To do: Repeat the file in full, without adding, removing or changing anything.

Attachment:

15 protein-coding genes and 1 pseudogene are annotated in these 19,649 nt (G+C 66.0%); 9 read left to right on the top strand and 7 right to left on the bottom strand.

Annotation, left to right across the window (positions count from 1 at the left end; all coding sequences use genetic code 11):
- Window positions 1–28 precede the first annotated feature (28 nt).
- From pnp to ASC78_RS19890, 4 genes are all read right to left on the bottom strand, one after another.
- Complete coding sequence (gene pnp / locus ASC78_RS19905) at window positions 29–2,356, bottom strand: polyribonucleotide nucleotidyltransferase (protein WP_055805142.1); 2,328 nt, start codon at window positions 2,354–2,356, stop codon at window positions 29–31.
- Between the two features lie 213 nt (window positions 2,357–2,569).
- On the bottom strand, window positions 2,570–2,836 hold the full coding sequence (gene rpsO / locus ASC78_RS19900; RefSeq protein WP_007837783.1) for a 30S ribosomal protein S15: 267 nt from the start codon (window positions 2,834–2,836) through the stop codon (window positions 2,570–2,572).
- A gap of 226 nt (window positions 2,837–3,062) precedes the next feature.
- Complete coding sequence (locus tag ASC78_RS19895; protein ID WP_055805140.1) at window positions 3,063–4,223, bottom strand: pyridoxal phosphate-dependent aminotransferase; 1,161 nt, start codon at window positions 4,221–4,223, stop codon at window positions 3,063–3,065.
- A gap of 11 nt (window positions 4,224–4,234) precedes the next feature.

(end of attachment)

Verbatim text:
15 protein-coding genes and 1 pseudogene are annotated in these 19,649 nt (G+C 66.0%); 9 read left to right on the top strand and 7 right to left on the bottom strand.

Annotation, left to right across the window (positions count from 1 at the left end; all coding sequences use genetic code 11):
- Window positions 1–28 precede the first annotated feature (28 nt).
- From pnp to ASC78_RS19890, 4 genes are all read right to left on the bottom strand, one after another.
- Complete coding sequence (gene pnp / locus ASC78_RS19905) at window positions 29–2,356, bottom strand: polyribonucleotide nucleotidyltransferase (protein WP_055805142.1); 2,328 nt, start codon at window positions 2,354–2,356, stop codon at window positions 29–31.
- Between the two features lie 213 nt (window positions 2,357–2,569).
- On the bottom strand, window positions 2,570–2,836 hold the full coding sequence (gene rpsO / locus ASC78_RS19900; RefSeq protein WP_007837783.1) for a 30S ribosomal protein S15: 267 nt from the start codon (window positions 2,834–2,836) through the stop codon (window positions 2,570–2,572).
- A gap of 226 nt (window positions 2,837–3,062) precedes the next feature.
- Complete coding sequence (locus tag ASC78_RS19895; protein ID WP_055805140.1) at window positions 3,063–4,223, bottom strand: pyridoxal phosphate-dependent aminotransferase; 1,161 nt, start codon at window positions 4,221–4,223, stop codon at window positions 3,063–3,065.
- A gap of 11 nt (window positions 4,224–4,234) precedes the next feature.